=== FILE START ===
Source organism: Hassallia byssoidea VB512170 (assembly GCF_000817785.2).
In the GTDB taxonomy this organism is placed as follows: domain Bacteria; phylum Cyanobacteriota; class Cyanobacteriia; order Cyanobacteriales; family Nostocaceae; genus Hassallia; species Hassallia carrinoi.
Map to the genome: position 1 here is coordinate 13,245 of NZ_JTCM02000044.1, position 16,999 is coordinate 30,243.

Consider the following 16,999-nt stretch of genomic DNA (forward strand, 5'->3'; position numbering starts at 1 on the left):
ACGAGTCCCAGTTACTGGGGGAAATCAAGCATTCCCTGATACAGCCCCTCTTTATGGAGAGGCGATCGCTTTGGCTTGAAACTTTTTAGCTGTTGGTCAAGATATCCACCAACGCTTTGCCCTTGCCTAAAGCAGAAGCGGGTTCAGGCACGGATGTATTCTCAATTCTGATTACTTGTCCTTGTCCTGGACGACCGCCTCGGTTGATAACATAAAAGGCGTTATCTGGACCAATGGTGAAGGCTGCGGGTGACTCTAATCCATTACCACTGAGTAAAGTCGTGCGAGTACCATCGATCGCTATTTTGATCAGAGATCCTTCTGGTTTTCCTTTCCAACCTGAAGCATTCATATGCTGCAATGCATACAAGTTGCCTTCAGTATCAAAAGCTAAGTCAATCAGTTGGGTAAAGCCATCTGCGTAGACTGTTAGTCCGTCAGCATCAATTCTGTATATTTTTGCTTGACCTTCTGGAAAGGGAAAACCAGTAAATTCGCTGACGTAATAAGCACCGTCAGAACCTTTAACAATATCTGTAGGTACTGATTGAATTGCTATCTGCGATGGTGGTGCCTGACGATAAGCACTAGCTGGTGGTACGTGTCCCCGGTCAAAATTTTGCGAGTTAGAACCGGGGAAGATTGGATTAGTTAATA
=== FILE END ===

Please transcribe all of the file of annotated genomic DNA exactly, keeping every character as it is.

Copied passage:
Source organism: Hassallia byssoidea VB512170 (assembly GCF_000817785.2).
In the GTDB taxonomy this organism is placed as follows: domain Bacteria; phylum Cyanobacteriota; class Cyanobacteriia; order Cyanobacteriales; family Nostocaceae; genus Hassallia; species Hassallia carrinoi.
Map to the genome: position 1 here is coordinate 13,245 of NZ_JTCM02000044.1, position 16,999 is coordinate 30,243.

Consider the following 16,999-nt stretch of genomic DNA (forward strand, 5'->3'; position numbering starts at 1 on the left):
ACGAGTCCCAGTTACTGGGGGAAATCAAGCATTCCCTGATACAGCCCCTCTTTATGGAGAGGCGATCGCTTTGGCTTGAAACTTTTTAGCTGTTGGTCAAGATATCCACCAACGCTTTGCCCTTGCCTAAAGCAGAAGCGGGTTCAGGCACGGATGTATTCTCAATTCTGATTACTTGTCCTTGTCCTGGACGACCGCCTCGGTTGATAACATAAAAGGCGTTATCTGGACCAATGGTGAAGGCTGCGGGTGACTCTAATCCATTACCACTGAGTAAAGTCGTGCGAGTACCATCGATCGCTATTTTGATCAGAGATCCTTCTGGTTTTCCTTTCCAACCTGAAGCATTCATATGCTGCAATGCATACAAGTTGCCTTCAGTATCAAAAGCTAAGTCAATCAGTTGGGTAAAGCCATCTGCGTAGACTGTTAGTCCGTCAGCATCAATTCTGTATATTTTTGCTTGACCTTCTGGAAAGGGAAAACCAGTAAATTCGCTGACGTAATAAGCACCGTCAGAACCTTTAACAATATCTGTAGGTACTGATTGAATTGCTATCTGCGATGGTGGTGCCTGACGATAAGCACTAGCTGGTGGTACGTGTCCCCGGTCAAAATTTTGCGAGTTAGAACCGGGGAAGATTGGATTAGTTAATA